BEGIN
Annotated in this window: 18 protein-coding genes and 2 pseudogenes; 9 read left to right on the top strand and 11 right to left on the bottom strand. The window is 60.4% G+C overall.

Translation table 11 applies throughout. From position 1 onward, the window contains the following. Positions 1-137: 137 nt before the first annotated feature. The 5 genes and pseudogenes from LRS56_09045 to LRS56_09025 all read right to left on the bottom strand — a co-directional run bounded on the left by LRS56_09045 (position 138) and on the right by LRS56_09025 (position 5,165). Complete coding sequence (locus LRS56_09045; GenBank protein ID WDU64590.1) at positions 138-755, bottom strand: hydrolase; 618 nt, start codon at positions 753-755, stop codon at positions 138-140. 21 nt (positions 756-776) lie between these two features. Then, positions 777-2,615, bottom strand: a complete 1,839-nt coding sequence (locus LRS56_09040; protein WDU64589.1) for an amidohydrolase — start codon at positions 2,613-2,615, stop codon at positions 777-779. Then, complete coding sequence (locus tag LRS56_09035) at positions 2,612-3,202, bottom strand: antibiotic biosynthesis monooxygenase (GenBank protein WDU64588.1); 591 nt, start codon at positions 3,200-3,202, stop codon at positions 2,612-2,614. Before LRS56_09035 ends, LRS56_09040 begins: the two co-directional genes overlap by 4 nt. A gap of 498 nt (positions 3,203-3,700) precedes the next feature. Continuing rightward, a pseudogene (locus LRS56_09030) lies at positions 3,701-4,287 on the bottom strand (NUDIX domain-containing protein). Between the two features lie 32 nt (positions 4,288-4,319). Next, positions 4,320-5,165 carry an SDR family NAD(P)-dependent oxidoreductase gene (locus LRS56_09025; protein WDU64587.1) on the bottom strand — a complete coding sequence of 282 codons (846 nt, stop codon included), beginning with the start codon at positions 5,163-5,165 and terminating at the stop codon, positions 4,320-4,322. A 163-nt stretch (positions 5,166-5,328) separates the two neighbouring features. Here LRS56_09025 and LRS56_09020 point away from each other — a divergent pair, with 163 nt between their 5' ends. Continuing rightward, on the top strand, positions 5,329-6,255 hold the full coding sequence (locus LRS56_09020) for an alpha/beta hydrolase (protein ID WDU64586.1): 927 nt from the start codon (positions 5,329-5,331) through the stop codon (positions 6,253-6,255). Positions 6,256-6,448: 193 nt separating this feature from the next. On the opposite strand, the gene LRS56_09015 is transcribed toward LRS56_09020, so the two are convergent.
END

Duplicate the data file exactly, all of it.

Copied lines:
Annotated in this window: 18 protein-coding genes and 2 pseudogenes; 9 read left to right on the top strand and 11 right to left on the bottom strand. The window is 60.4% G+C overall.

Translation table 11 applies throughout. From position 1 onward, the window contains the following. Positions 1-137: 137 nt before the first annotated feature. The 5 genes and pseudogenes from LRS56_09045 to LRS56_09025 all read right to left on the bottom strand — a co-directional run bounded on the left by LRS56_09045 (position 138) and on the right by LRS56_09025 (position 5,165). Complete coding sequence (locus LRS56_09045; GenBank protein ID WDU64590.1) at positions 138-755, bottom strand: hydrolase; 618 nt, start codon at positions 753-755, stop codon at positions 138-140. 21 nt (positions 756-776) lie between these two features. Then, positions 777-2,615, bottom strand: a complete 1,839-nt coding sequence (locus LRS56_09040; protein WDU64589.1) for an amidohydrolase — start codon at positions 2,613-2,615, stop codon at positions 777-779. Then, complete coding sequence (locus tag LRS56_09035) at positions 2,612-3,202, bottom strand: antibiotic biosynthesis monooxygenase (GenBank protein WDU64588.1); 591 nt, start codon at positions 3,200-3,202, stop codon at positions 2,612-2,614. Before LRS56_09035 ends, LRS56_09040 begins: the two co-directional genes overlap by 4 nt. A gap of 498 nt (positions 3,203-3,700) precedes the next feature. Continuing rightward, a pseudogene (locus LRS56_09030) lies at positions 3,701-4,287 on the bottom strand (NUDIX domain-containing protein). Between the two features lie 32 nt (positions 4,288-4,319). Next, positions 4,320-5,165 carry an SDR family NAD(P)-dependent oxidoreductase gene (locus LRS56_09025; protein WDU64587.1) on the bottom strand — a complete coding sequence of 282 codons (846 nt, stop codon included), beginning with the start codon at positions 5,163-5,165 and terminating at the stop codon, positions 4,320-4,322. A 163-nt stretch (positions 5,166-5,328) separates the two neighbouring features. Here LRS56_09025 and LRS56_09020 point away from each other — a divergent pair, with 163 nt between their 5' ends. Continuing rightward, on the top strand, positions 5,329-6,255 hold the full coding sequence (locus LRS56_09020) for an alpha/beta hydrolase (protein ID WDU64586.1): 927 nt from the start codon (positions 5,329-5,331) through the stop codon (positions 6,253-6,255). Positions 6,256-6,448: 193 nt separating this feature from the next. On the opposite strand, the gene LRS56_09015 is transcribed toward LRS56_09020, so the two are convergent.